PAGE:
"I love the word pressure," he said. "Pressure is a good word."

Beard’s not backing off from the challenge of winning big and winning immediately at a school that hasn’t won a single NCAA Tournament game since 2014 and hasn’t been to a Sweet 16 since 2008.

Texas Tech coach Chris Beard, left, and Texas' Shaka Smart chat before the start of their game on Feb. 8, 2020, at the Erwin Center. Beard is replacing Smart at Texas, and the new coach said he spoke with Smart on the telephone Friday morning.

He mentioned the oft-quoted Longhorns phrase that the University of Texas tradition “will not be entrusted to the weak or the timid.” The first time I came across that slogan was in the Longhorns' baseball locker room at Disch-Falk Field. Cliff Gustafson had framed it on a wall.

By my count, Beard mentioned the national championship game at least four times, but I might have missed one or two. “The Monday night game,” he called it.

A Really Big Monday, to play off the label of one national network for its weekly offering of Big 12 games.

Beard’s going to get grad transfers and undergrad transfers, just as Scott Drew is doing with great success up the road. Texas started this season with nine players ranked in the national top 60. NINE. Drew had one. Davion Mitchell was 59th. Guess who’s in the Final Four?

Yeah, coaching matters.

Beard checked every box there was to check Friday.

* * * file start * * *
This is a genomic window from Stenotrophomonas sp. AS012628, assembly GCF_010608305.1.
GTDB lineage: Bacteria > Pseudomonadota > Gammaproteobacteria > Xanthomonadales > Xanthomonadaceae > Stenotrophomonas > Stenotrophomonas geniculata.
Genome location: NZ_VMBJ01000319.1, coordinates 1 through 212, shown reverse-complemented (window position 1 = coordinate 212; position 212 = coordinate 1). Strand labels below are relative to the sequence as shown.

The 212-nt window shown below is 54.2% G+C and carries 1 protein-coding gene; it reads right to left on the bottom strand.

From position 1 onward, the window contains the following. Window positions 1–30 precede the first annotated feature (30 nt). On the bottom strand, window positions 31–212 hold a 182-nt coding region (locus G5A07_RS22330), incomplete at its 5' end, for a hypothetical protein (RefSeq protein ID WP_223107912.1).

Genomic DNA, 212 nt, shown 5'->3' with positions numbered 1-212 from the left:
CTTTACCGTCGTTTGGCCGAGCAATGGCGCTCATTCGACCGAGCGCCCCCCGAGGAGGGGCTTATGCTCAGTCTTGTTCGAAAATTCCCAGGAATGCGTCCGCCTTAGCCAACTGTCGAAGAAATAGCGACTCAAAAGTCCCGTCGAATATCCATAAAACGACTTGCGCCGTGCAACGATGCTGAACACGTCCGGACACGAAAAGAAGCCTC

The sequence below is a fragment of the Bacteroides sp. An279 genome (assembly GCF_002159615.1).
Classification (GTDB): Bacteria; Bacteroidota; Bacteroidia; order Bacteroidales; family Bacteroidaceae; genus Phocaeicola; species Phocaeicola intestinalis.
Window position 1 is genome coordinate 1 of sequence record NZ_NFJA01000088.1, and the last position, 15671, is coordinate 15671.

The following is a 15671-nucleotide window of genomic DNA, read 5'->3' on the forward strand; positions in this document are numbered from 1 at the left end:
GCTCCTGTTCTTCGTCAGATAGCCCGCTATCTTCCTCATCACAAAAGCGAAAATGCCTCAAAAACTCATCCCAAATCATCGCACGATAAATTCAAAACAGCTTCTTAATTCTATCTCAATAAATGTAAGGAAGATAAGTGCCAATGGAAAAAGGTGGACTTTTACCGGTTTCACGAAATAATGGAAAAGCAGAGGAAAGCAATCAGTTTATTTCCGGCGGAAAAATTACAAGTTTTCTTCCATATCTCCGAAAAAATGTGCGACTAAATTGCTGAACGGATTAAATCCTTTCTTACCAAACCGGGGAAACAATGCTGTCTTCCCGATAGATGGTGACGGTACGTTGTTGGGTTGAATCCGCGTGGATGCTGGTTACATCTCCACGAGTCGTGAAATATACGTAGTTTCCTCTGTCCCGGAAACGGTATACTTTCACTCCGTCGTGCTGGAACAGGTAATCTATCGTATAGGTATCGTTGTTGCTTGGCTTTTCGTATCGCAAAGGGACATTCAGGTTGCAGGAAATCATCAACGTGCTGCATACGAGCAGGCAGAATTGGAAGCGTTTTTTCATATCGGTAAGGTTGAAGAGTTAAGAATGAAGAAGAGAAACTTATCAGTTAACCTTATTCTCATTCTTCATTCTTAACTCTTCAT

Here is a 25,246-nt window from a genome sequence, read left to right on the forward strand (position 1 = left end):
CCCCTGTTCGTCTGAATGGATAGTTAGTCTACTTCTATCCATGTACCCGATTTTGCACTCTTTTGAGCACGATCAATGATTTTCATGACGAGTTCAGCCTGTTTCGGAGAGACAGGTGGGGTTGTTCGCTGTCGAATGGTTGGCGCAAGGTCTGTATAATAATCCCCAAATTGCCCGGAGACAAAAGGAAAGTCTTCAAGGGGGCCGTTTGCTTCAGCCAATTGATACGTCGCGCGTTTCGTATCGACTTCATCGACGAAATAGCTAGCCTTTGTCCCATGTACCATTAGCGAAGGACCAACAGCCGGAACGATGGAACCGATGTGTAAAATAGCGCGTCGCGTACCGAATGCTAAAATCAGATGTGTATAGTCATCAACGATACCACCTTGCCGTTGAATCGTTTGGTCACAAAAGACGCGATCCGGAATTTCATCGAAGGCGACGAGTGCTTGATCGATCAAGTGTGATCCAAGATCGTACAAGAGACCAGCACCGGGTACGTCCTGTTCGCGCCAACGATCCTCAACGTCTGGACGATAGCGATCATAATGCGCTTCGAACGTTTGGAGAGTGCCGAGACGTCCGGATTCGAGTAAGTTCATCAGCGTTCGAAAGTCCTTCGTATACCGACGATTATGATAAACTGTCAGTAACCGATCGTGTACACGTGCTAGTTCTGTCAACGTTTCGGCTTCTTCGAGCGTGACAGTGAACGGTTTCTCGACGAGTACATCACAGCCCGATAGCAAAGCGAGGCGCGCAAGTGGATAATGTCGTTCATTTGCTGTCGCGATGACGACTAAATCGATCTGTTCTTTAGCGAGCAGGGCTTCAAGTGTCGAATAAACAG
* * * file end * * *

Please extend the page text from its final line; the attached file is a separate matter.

He thanked the right people, praised his new bosses.

He alluded to the coaching wisdom he drew from everyone from Penders to Knight, both of whom he worked for. Why, he even gave a shoutout to Smart for laying “the foundation” of what he is inheriting and said they’ve already spoken. 

Heck, he even referred to Bob Weltlich, the Knight wannabe who ended up recruiting cheerleaders on his Texas roster, made the players adhere to the strictest of discipline and engage in “duck walks” on the court, and alienated the entire Texas fan base, what there was left of it, for Penders to reenergize.

Beard even dropped Eddie Reese’s name and the runaway success that the just-retired swimming coach had with 15 national championships. OK, Chris, we’re not expecting you to match that and win 15. Fourteen will do just fine.

Beard made it clear he definitely wanted to be in Austin. He inked a deal that apparently didn’t even give him a pay raise from his last job. That shows you his decision was not about the money, but about being at a higher-profile school with a national brand. Not sure that makes any difference to Red Raider fans who see him as a mercenary, but Beard surely could have chased more bucks at other places.

Says here he thought he could sustain the success he had in Lubbock more easily in Austin. More doors would be opened to him at Texas, and he's right.

Beard said he loves the challenge of proving people wrong and doing it “quickly.”

Now, he did have to pause when he asked for help on fiancée Randi’s birthday. But he made his point when he said his own birthday is in February, then added that’s not his favorite month of the year.

“I like March,” Beard said. “It’s my favorite month of the year. Nothing's better than March.”

Unless it’s April. You know, Monday night, and all.